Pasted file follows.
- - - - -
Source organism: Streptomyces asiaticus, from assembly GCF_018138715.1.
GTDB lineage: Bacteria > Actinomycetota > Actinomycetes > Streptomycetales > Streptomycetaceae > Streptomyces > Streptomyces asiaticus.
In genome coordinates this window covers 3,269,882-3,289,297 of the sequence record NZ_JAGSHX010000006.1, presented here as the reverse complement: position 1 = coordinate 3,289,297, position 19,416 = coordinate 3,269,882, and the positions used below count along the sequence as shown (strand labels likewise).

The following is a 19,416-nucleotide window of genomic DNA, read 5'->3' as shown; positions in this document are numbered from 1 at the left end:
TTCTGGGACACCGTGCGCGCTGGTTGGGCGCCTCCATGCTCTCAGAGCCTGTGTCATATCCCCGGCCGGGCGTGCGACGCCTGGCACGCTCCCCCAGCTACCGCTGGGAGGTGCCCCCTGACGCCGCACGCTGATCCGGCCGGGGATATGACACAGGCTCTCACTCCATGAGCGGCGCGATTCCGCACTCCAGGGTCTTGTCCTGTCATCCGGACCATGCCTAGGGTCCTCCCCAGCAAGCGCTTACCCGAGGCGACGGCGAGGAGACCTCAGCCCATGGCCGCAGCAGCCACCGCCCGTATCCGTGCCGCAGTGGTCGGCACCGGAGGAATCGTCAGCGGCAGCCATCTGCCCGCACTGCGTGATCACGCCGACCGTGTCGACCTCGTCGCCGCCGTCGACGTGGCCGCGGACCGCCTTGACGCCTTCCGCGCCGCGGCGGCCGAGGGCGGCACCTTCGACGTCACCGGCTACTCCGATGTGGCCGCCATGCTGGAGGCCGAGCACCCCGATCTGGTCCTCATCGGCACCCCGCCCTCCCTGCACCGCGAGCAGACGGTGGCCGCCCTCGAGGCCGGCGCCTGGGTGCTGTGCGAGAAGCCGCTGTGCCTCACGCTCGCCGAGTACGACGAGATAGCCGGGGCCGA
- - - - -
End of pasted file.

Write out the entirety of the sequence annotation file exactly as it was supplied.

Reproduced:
Source organism: Streptomyces asiaticus, from assembly GCF_018138715.1.
GTDB lineage: Bacteria > Actinomycetota > Actinomycetes > Streptomycetales > Streptomycetaceae > Streptomyces > Streptomyces asiaticus.
In genome coordinates this window covers 3,269,882-3,289,297 of the sequence record NZ_JAGSHX010000006.1, presented here as the reverse complement: position 1 = coordinate 3,289,297, position 19,416 = coordinate 3,269,882, and the positions used below count along the sequence as shown (strand labels likewise).

The following is a 19,416-nucleotide window of genomic DNA, read 5'->3' as shown; positions in this document are numbered from 1 at the left end:
TTCTGGGACACCGTGCGCGCTGGTTGGGCGCCTCCATGCTCTCAGAGCCTGTGTCATATCCCCGGCCGGGCGTGCGACGCCTGGCACGCTCCCCCAGCTACCGCTGGGAGGTGCCCCCTGACGCCGCACGCTGATCCGGCCGGGGATATGACACAGGCTCTCACTCCATGAGCGGCGCGATTCCGCACTCCAGGGTCTTGTCCTGTCATCCGGACCATGCCTAGGGTCCTCCCCAGCAAGCGCTTACCCGAGGCGACGGCGAGGAGACCTCAGCCCATGGCCGCAGCAGCCACCGCCCGTATCCGTGCCGCAGTGGTCGGCACCGGAGGAATCGTCAGCGGCAGCCATCTGCCCGCACTGCGTGATCACGCCGACCGTGTCGACCTCGTCGCCGCCGTCGACGTGGCCGCGGACCGCCTTGACGCCTTCCGCGCCGCGGCGGCCGAGGGCGGCACCTTCGACGTCACCGGCTACTCCGATGTGGCCGCCATGCTGGAGGCCGAGCACCCCGATCTGGTCCTCATCGGCACCCCGCCCTCCCTGCACCGCGAGCAGACGGTGGCCGCCCTCGAGGCCGGCGCCTGGGTGCTGTGCGAGAAGCCGCTGTGCCTCACGCTCGCCGAGTACGACGAGATAGCCGGGGCCGA